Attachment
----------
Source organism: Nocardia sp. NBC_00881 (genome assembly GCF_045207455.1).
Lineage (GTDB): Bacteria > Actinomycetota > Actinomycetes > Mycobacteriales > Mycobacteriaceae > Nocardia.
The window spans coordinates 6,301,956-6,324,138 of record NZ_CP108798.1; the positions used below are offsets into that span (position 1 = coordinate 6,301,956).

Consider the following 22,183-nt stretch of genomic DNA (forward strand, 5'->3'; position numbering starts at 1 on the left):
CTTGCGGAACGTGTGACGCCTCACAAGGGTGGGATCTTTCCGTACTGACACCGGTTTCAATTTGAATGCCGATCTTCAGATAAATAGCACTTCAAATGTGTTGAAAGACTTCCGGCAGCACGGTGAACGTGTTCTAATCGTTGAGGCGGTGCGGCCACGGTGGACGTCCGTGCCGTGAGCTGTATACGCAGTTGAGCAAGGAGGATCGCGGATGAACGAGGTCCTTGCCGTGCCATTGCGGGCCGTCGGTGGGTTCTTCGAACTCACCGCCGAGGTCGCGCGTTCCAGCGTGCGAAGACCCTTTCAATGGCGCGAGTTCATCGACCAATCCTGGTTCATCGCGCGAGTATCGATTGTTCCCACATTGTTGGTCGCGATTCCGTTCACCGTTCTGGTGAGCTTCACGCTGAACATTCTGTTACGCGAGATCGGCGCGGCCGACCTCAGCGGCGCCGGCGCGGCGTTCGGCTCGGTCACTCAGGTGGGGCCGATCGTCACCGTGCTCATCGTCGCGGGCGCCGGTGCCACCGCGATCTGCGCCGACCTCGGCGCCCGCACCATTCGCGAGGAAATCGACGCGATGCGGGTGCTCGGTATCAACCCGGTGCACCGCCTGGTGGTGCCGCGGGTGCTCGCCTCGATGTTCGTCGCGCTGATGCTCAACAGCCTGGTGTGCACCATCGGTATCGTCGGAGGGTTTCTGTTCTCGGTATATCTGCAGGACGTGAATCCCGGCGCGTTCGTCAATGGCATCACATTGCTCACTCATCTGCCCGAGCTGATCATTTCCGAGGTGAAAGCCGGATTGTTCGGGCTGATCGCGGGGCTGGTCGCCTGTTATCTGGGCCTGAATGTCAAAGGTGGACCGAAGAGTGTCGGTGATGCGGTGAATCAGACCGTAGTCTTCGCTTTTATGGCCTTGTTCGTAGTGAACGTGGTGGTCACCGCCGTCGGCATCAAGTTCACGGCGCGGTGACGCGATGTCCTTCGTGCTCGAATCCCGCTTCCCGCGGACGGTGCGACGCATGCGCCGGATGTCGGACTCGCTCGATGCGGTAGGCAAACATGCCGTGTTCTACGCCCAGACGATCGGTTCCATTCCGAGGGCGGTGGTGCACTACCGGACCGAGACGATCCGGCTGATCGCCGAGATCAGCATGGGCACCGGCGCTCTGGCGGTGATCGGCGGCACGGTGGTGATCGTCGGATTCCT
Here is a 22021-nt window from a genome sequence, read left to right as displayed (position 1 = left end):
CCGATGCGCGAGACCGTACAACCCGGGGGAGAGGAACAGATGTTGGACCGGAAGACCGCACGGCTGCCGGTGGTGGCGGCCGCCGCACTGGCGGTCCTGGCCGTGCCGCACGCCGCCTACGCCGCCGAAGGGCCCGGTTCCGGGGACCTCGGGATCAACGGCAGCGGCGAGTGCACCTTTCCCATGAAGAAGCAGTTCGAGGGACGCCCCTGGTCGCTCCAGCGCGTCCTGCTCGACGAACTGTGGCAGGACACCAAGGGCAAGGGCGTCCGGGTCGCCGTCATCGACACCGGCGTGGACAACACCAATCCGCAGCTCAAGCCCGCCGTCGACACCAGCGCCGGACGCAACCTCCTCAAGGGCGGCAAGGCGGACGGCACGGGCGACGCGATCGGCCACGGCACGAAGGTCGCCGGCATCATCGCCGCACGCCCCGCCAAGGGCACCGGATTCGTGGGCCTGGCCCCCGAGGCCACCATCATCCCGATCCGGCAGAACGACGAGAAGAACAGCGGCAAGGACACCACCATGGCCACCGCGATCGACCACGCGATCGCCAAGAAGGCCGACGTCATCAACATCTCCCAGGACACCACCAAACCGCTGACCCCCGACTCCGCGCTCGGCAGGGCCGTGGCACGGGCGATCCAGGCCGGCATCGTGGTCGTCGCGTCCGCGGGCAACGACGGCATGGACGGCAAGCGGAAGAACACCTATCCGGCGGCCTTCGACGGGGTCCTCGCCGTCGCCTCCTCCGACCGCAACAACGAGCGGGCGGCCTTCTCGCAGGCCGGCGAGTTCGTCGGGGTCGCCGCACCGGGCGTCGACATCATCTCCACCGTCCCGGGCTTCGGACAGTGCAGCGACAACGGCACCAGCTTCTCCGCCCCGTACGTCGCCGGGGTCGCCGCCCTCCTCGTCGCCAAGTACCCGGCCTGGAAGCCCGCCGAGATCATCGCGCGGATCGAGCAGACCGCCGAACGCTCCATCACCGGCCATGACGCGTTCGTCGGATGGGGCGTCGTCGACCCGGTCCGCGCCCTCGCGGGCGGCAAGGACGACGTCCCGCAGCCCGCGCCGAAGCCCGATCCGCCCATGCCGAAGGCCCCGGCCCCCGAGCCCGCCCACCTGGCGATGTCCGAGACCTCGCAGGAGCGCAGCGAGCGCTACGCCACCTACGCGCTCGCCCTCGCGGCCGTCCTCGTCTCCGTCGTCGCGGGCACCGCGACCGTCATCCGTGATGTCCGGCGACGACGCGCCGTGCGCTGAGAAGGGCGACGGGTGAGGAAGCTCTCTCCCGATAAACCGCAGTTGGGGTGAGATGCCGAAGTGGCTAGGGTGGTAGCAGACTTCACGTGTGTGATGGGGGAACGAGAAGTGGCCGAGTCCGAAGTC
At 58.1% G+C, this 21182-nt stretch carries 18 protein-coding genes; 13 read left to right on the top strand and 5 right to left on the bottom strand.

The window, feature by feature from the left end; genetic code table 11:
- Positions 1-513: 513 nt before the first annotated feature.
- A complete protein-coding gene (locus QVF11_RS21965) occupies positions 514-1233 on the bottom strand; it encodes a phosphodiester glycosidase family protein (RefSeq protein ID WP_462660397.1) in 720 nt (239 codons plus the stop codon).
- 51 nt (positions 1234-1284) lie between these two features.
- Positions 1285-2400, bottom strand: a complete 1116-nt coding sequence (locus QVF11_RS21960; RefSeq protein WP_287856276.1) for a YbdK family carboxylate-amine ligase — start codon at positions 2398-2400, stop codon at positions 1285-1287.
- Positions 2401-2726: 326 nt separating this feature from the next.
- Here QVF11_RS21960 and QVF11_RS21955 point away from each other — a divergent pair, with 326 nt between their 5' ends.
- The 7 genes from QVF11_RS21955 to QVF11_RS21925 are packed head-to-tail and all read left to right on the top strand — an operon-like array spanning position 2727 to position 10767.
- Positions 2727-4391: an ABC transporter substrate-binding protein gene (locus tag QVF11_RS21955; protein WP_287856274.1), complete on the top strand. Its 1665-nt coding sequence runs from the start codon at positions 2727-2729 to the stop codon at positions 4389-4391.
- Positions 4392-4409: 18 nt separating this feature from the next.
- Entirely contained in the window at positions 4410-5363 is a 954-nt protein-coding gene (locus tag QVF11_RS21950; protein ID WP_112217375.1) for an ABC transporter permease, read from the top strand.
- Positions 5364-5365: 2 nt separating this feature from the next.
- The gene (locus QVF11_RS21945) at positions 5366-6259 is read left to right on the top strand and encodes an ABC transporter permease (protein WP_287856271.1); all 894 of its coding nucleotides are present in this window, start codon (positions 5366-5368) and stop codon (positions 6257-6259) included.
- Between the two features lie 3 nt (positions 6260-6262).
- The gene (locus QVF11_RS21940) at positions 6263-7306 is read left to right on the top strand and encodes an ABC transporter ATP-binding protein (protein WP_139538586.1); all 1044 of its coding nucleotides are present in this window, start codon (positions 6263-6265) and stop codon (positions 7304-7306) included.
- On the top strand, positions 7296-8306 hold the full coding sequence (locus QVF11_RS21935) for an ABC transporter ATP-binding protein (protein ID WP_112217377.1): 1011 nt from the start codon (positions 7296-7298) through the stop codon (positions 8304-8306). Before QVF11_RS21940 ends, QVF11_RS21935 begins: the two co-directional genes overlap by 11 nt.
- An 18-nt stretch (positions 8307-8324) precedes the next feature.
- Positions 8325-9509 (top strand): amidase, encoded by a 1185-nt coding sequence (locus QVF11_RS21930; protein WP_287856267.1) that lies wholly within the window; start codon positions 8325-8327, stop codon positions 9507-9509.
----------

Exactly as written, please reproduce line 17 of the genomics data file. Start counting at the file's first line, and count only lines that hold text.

- Positions 2727-4391: an ABC transporter substrate-binding protein gene (locus tag QVF11_RS21955; protein WP_287856274.1), complete on the top strand. Its 1665-nt coding sequence runs from the start codon at positions 2727-2729 to the stop codon at positions 4389-4391.